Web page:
As we have noted, this is the point of John’s Gospel, as well as the whole Scripture:  “Now, Jesus did many other signs in the presence of his disciples, which are not written in this book; but these are written so that you may believe that Jesus is the Christ, the Son of God, and that by believing you may have life in his name” (John 20:20-31, ESV).

Now, how many people knew that Jesus turned the water into wine?

Jesus’ mother, the six disciples, and maybe as many as six servants.  That’s it.  All the rest of the people at the wedding had no idea what Jesus did.  At that moment – the performance of His first miracle – was for His mother, the disciples, and the servants of the household at the wedding in Cana.  This miracle was to show this small group Who He is.

And we might be thinking, “Well, didn’t someone say, ‘Jesus turned the water into wine’?”  We are not told that any such thing like that happened.  The text reads as though no one else knew, and the servants didn’t explain where the wine came from.

And we might say, “Well, wouldn’t Jesus want everyone to know, so they would all see Who He is?”

And here we face the problem that came up when the wine ran out – the mother of Jesus said, “Do something.”  And now we look at the account and think, “Jesus, take credit for the miracle – reveal Yourself.”

But it wasn’t time.  It wasn’t according to plan.  It wasn’t God’s Will.

I suspect we all have had times when we wanted to tell God a better way to do something – as we read the Scripture and shake our heads thinking, “Oh, no, Lord, if You don’t let people take part in their salvation, they aren’t going to be willing to believe.  Let’s make salvation equal what You did plus all the good things we do.”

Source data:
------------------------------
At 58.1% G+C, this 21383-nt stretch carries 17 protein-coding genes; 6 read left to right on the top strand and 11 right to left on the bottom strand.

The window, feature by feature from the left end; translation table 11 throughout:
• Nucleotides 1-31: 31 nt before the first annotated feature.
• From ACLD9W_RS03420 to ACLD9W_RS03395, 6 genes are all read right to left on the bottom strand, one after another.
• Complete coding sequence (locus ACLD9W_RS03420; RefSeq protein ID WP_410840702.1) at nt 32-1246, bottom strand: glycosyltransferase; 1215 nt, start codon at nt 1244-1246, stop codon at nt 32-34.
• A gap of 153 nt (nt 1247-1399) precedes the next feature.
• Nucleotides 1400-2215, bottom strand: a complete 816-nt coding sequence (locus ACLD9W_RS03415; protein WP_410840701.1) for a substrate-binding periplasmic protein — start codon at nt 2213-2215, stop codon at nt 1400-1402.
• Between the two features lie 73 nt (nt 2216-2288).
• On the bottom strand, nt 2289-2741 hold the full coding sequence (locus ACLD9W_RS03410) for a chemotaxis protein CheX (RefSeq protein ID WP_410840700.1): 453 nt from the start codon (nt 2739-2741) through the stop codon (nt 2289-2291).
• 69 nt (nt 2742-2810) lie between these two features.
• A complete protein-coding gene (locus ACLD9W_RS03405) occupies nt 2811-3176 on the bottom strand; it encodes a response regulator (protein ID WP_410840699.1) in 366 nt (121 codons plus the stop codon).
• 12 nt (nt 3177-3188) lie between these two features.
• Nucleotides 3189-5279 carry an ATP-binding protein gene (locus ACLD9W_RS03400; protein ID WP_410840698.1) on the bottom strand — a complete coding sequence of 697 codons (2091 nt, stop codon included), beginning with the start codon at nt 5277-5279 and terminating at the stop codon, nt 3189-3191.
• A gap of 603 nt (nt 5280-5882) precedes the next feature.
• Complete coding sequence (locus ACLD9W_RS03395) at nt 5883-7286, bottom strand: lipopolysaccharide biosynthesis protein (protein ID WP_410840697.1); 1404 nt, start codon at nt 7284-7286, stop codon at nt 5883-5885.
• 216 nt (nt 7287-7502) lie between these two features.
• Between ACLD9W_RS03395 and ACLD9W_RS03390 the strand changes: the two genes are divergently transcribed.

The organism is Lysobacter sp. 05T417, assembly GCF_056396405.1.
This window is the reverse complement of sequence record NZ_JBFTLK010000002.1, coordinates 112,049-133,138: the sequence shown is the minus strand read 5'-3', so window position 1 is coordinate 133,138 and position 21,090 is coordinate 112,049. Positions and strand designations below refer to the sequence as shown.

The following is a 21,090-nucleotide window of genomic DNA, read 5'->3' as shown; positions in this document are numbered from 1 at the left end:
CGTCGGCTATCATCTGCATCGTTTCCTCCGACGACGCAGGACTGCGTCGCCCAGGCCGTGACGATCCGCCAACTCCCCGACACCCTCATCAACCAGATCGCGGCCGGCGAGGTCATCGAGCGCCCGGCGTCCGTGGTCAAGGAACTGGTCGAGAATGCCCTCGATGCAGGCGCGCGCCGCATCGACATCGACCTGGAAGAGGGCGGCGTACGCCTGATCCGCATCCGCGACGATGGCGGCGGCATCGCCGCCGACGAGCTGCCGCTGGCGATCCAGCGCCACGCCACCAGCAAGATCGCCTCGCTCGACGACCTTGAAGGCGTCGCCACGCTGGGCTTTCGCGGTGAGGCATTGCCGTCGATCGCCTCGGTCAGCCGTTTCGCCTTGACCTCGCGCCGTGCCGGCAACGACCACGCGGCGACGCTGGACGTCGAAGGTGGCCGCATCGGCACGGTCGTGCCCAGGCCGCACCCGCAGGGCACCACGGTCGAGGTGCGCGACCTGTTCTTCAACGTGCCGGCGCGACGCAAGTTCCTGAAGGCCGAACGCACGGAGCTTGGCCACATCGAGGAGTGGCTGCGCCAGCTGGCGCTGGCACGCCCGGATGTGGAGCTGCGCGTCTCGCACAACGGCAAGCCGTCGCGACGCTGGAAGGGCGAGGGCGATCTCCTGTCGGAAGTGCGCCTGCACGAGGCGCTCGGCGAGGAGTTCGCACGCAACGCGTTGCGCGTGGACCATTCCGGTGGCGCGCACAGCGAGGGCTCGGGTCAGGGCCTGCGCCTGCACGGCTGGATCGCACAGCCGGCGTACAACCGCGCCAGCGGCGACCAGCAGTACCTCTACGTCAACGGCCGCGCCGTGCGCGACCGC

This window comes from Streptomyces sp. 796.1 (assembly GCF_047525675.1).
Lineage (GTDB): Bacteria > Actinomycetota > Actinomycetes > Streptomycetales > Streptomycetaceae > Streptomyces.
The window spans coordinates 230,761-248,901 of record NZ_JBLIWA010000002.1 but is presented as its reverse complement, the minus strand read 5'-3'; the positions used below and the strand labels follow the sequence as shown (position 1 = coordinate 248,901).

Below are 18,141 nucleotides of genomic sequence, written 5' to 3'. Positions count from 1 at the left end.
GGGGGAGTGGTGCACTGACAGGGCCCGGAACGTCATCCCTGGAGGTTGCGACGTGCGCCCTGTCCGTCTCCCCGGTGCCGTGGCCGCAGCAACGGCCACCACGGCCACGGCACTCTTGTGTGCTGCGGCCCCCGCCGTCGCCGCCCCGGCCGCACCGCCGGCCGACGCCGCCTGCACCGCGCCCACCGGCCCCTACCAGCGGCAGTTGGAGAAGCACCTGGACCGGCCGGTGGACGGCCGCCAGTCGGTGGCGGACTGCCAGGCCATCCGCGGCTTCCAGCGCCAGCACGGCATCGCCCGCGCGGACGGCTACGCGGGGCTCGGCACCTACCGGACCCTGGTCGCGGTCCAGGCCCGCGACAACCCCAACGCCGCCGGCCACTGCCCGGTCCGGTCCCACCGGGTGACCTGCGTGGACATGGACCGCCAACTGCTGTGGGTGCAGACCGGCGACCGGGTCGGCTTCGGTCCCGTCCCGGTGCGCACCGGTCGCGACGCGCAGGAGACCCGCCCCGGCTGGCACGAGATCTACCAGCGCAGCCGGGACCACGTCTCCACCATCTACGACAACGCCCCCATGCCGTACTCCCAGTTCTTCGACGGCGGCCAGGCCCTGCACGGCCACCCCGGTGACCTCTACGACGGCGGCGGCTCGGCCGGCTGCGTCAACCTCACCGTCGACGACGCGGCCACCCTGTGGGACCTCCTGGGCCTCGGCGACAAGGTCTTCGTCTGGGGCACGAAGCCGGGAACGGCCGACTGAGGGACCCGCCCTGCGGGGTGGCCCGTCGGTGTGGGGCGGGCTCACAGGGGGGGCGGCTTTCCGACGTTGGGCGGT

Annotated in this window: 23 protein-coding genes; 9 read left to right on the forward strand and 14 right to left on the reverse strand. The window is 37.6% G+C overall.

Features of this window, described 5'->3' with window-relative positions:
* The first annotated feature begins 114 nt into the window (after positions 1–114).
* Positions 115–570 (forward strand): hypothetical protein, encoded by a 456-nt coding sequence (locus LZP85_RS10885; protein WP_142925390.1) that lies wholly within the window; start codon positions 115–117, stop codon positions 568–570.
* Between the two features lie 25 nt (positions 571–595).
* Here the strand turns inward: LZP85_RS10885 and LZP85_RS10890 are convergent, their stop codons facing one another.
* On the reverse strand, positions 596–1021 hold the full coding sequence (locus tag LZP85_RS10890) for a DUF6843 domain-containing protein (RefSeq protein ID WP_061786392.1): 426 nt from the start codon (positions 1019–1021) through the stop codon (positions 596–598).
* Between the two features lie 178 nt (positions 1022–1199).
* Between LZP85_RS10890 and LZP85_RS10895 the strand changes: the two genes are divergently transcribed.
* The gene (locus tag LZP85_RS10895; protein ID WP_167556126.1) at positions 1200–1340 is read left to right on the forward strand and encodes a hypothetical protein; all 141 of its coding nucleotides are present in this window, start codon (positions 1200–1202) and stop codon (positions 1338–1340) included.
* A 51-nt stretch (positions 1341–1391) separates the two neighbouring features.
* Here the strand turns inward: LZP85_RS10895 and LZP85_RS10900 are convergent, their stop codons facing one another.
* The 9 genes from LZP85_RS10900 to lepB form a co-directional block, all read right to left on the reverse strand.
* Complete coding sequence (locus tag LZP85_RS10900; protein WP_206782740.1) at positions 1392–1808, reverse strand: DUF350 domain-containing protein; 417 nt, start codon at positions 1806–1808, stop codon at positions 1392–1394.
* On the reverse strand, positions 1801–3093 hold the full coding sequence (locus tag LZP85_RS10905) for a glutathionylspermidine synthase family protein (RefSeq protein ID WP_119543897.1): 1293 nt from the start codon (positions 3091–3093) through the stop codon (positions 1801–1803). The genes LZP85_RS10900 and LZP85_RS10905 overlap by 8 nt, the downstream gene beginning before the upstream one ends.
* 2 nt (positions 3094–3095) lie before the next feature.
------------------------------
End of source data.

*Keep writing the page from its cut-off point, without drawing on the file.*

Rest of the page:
Or, perhaps, “I’m thankful for how You have provided for me, but I didn’t get that promotion, and You know if I got that promotion, I would have more access to people to tell them about You, so change my boss’ mind, ok?”

We think we’re so smart, but “[God] who sits in the heavens laughs; and the Lord holds them in derision,” (Psalm 2:4, ESV).

Shall we stop being arrogant and submit to the Will of God, rejoice and give thanks in the lavish gifts that God gives us, trusting Him for all of our needs?

Shall we see all that God has done for us and recognize that all God has done – according to His Plan and in His time – show Him to be exactly Who He has always claimed to be?

Shall we humble ourselves before our God and Savior Who created the best wine ever tasted and invites us to receive the bread and the wine, proclaiming His death and resurrection until He returns, when He will share in the fruit of the vine with us at the Marriage Supper of the Lamb?

Let us pray:

Almighty God, we thank You for the blessed rite of marriage and for those You call to union in it.  We ask that we would hold marriage in high esteem as a holy ordinance of Your creation.  We ask that You would help us to listen and hear You and follow after Your Will, giving thanks for Your lavish gifts and for the provision for our every need every day.  We thank You that You have chosen to reveal Yourself to us and make us Your children.  And we ask that You would lead us in the Power and the Wisdom of God the Holy Spirit.  For it is in Jesus’ Name we pray, Amen.